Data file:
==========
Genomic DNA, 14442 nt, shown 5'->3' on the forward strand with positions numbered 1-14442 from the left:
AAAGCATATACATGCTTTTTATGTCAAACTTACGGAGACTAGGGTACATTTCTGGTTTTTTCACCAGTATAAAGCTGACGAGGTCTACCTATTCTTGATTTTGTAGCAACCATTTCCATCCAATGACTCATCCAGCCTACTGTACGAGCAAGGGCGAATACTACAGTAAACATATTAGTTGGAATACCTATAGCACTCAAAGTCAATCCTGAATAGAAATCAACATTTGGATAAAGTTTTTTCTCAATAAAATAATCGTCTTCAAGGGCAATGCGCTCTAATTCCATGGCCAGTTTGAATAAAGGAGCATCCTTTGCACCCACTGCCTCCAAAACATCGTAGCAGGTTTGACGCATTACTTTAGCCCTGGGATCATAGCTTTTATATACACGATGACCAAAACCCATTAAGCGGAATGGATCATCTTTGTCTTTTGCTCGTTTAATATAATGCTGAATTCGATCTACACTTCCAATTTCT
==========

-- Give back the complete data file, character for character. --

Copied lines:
Genomic DNA, 14442 nt, shown 5'->3' on the forward strand with positions numbered 1-14442 from the left:
AAAGCATATACATGCTTTTTATGTCAAACTTACGGAGACTAGGGTACATTTCTGGTTTTTTCACCAGTATAAAGCTGACGAGGTCTACCTATTCTTGATTTTGTAGCAACCATTTCCATCCAATGACTCATCCAGCCTACTGTACGAGCAAGGGCGAATACTACAGTAAACATATTAGTTGGAATACCTATAGCACTCAAAGTCAATCCTGAATAGAAATCAACATTTGGATAAAGTTTTTTCTCAATAAAATAATCGTCTTCAAGGGCAATGCGCTCTAATTCCATGGCCAGTTTGAATAAAGGAGCATCCTTTGCACCCACTGCCTCCAAAACATCGTAGCAGGTTTGACGCATTACTTTAGCCCTGGGATCATAGCTTTTATATACACGATGACCAAAACCCATTAAGCGGAATGGATCATCTTTGTCTTTTGCTCGTTTAATATAATGCTGAATTCGATCTACACTTCCAATTTCT